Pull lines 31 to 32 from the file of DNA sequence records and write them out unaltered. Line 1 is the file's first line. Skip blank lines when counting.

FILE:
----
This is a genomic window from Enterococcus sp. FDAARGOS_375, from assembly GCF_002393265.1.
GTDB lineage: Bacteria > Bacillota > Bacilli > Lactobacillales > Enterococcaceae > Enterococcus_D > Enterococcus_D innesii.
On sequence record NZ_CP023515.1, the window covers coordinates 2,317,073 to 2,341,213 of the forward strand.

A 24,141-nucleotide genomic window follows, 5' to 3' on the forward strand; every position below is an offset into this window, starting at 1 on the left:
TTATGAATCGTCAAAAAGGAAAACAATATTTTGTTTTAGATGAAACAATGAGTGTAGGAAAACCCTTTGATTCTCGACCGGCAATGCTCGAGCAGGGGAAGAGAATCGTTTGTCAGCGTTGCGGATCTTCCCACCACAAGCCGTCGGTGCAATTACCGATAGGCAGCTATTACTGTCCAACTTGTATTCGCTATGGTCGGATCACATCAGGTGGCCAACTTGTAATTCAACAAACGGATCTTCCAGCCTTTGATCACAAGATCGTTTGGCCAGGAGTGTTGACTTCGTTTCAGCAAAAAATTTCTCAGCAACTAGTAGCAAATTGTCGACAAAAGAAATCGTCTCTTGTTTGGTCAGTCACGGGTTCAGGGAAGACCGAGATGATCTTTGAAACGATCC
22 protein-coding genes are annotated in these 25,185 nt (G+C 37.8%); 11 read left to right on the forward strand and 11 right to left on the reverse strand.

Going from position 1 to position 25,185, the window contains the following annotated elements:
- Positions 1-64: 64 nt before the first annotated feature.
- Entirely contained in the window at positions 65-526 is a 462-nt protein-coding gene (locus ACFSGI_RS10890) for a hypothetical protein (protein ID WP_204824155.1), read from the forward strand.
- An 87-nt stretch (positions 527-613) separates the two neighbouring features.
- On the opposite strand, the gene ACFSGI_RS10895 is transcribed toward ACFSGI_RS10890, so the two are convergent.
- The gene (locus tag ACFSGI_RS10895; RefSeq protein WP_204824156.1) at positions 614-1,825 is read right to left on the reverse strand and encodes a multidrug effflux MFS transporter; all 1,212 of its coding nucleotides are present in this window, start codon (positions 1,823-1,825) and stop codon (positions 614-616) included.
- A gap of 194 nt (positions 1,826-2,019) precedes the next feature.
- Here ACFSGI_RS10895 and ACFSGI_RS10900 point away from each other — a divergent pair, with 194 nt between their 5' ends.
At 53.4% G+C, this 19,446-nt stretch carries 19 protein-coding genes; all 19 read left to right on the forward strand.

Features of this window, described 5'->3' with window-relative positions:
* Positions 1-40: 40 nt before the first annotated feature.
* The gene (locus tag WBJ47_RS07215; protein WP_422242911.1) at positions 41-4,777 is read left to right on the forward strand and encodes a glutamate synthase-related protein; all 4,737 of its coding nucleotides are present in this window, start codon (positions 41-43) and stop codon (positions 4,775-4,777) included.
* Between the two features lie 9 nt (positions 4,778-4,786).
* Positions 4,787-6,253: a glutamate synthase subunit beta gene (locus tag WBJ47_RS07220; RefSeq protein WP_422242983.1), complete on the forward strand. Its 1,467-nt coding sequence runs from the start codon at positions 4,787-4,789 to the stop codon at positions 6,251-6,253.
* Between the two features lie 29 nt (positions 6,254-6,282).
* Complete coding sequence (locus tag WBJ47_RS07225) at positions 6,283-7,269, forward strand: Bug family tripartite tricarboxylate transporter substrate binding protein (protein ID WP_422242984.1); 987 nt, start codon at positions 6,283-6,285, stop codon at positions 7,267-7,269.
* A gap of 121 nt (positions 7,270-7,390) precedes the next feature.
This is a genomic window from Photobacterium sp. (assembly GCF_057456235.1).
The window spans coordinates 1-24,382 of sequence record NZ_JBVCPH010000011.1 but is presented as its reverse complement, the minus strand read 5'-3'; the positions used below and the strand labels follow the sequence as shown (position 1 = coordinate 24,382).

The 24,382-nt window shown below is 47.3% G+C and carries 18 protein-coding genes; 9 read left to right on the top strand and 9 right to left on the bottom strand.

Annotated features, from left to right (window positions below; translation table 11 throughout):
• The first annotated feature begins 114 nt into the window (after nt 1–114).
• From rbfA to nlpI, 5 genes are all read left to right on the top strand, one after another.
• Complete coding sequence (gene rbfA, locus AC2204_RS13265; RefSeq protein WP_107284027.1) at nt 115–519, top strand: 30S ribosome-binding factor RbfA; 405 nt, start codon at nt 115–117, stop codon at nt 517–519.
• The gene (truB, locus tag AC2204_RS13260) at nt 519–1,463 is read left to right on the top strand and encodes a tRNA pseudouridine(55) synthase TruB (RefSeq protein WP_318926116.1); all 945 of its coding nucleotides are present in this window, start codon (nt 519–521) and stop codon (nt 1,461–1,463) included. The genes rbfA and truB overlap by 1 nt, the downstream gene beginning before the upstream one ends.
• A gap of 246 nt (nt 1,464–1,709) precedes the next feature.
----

• The gene (truB, locus tag AC2204_RS13260) at nt 519–1,463 is read left to right on the top strand and encodes a tRNA pseudouridine(55) synthase TruB (RefSeq protein WP_318926116.1); all 945 of its coding nucleotides are present in this window, start codon (nt 519–521) and stop codon (nt 1,461–1,463) included. The genes rbfA and truB overlap by 1 nt, the downstream gene beginning before the upstream one ends.
• A gap of 246 nt (nt 1,464–1,709) precedes the next feature.